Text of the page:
124 THE HISTORY OF WAKE FOREST COLLEGE
of chapel and again expressed their feelings by dancing. Some of the
coeds wore black, and one large banner celebrated "Wake Forest
Monastery." They adjourned the demonstration in good humor,
however, when a college official invited them to return to class.
Years later, Irving Carlyle was to recall the events of that fall in a
letter to his friend Gerald W. Johnson of Baltimore. He wrote, "A rip-
roaring session of the Baptist State Convention is an awesome sight.
The worst one, of course, occurred in 1957 when dancing at the
Baptist colleges was the issue. The chief ingredients seemed to be
emotion, prejudice, and old-fashioned oratory, with all of the
messengers itching in their pants to get hold of a microphone, of
which several are located at strategic places in the aisles of the au-
ditorium. If the Baptist State Convention ever gets a stranglehold on
the throat of the college, which I don't think they ever will, it will be a
sight to behold."
Carlyle added a line which was to become more apparent later: "It
is interesting to see how Dr. Tribble has developed as a two-fisted,
dog-eat-dog type of Baptist fighter."
The convention decision did not spell an end to the controversy
over dancing. In a meeting that followed, the Wake Forest faculty, by
a vote of ninety to eight, passed a related resolution:
We affirm our faith in Wake Forest College as a Christian liberal arts
institution, operating within the framework of duly constituted authority. We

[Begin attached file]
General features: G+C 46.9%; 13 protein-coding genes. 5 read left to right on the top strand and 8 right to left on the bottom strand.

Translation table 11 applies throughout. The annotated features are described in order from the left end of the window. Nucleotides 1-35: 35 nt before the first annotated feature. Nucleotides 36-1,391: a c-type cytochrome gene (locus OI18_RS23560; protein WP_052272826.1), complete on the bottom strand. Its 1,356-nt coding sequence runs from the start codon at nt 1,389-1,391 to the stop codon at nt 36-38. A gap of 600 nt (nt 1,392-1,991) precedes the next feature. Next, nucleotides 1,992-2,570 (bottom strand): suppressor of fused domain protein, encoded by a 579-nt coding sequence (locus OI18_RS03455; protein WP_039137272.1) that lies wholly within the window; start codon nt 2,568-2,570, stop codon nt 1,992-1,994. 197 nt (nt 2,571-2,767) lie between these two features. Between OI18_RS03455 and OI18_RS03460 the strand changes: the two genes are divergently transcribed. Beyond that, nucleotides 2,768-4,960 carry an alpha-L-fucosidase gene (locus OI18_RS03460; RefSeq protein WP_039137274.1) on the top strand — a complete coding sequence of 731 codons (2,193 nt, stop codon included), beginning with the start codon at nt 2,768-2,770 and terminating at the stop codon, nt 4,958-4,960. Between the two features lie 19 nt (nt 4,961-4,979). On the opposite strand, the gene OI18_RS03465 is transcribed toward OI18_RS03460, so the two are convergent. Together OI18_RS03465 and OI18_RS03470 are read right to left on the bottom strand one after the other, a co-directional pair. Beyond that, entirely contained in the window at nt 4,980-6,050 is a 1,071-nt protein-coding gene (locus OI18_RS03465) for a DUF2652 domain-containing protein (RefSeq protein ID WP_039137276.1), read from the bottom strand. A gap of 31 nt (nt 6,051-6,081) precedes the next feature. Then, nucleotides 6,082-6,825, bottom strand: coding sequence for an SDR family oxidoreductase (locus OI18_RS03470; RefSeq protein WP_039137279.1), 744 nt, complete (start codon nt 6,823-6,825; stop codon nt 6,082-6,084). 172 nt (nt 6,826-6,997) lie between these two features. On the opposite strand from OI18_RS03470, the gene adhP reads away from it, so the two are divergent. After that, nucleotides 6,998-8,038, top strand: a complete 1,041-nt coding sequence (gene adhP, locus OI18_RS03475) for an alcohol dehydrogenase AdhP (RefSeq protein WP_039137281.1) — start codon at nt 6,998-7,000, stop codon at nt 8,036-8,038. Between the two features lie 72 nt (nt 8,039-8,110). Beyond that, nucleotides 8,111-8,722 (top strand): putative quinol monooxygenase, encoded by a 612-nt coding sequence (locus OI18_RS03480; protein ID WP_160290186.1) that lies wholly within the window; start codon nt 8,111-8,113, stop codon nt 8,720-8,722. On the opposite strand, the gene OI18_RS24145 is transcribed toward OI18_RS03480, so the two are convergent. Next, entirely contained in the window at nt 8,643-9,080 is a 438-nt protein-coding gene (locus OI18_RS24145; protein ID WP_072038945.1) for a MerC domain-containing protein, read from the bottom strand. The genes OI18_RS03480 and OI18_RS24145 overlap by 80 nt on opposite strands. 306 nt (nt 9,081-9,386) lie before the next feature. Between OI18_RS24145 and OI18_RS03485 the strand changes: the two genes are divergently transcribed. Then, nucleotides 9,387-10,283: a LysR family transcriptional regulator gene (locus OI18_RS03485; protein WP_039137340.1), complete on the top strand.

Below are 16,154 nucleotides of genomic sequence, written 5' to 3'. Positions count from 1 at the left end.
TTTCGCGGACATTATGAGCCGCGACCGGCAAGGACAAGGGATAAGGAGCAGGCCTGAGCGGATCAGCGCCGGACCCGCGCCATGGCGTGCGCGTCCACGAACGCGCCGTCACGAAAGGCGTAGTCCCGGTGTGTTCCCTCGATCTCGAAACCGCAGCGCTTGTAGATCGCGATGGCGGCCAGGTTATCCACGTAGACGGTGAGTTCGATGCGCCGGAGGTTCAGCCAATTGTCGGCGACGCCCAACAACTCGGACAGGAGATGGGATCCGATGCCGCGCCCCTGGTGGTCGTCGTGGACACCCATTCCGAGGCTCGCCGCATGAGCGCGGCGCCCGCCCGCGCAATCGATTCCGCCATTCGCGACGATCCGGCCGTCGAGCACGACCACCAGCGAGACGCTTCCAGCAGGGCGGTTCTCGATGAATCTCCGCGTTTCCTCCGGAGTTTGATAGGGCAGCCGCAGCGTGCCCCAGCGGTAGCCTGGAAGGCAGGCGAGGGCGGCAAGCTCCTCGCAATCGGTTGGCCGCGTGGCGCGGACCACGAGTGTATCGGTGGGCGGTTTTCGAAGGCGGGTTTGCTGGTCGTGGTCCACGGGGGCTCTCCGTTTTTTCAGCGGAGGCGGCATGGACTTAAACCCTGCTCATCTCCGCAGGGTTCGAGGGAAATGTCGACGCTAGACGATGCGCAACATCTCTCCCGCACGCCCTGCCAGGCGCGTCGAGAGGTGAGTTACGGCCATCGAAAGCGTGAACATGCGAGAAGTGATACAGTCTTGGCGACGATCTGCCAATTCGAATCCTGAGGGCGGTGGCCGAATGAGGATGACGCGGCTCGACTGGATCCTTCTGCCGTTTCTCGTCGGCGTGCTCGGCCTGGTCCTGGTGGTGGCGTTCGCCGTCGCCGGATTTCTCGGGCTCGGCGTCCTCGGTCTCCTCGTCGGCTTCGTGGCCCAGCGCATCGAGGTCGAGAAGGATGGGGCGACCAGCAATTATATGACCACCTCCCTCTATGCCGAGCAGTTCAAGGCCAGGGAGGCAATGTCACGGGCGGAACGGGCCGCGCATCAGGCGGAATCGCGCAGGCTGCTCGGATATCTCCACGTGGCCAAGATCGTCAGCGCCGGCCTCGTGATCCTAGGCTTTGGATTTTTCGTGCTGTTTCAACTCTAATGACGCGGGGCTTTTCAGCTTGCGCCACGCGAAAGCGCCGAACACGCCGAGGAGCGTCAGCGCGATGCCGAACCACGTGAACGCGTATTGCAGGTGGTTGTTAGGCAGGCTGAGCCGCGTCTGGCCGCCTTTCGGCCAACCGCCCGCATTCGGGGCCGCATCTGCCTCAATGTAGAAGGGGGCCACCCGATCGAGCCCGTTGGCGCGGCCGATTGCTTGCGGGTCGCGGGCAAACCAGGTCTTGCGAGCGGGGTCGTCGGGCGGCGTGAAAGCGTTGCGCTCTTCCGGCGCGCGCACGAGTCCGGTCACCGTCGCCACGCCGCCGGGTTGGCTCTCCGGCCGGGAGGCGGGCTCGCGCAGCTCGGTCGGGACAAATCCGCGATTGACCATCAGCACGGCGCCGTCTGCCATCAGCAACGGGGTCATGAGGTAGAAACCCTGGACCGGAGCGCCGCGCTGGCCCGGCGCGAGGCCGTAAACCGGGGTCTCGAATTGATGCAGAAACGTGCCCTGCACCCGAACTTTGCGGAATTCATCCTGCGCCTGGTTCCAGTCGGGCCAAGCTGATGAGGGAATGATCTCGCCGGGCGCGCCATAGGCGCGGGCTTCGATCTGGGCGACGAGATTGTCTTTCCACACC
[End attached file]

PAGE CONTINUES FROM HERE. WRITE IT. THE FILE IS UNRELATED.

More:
are proud of its traditions and history, of the scholastic and spiritual ideals
which are its heritage and which offer its brightest promise for the future.
Wake Forest has been a friendly, democratic place where a man's social
or financial standing has been subordinate to his character and individual
merit. In such an atmosphere everyone has been given the opportunity of
attaining his rightful measure of integrity and self-realization. So it must
remain.
We declare our devotion to the principle of academic freedom, the heart
and soul of any educational institution, be it Christian or secular. Ours has
been a campus where teacher and student alike have sought truth without
fear or interference. We cherish the right to engage freely in thought, in-
quiry, and publication. This principle is implicit in the historic Baptist belief
in the competence and freedom of the individual.
While recognizing that our college is not perfect in any phase of its
existence, we state clearly our confidence in the youth of our college and in
their right to self-government as it has been established in their own
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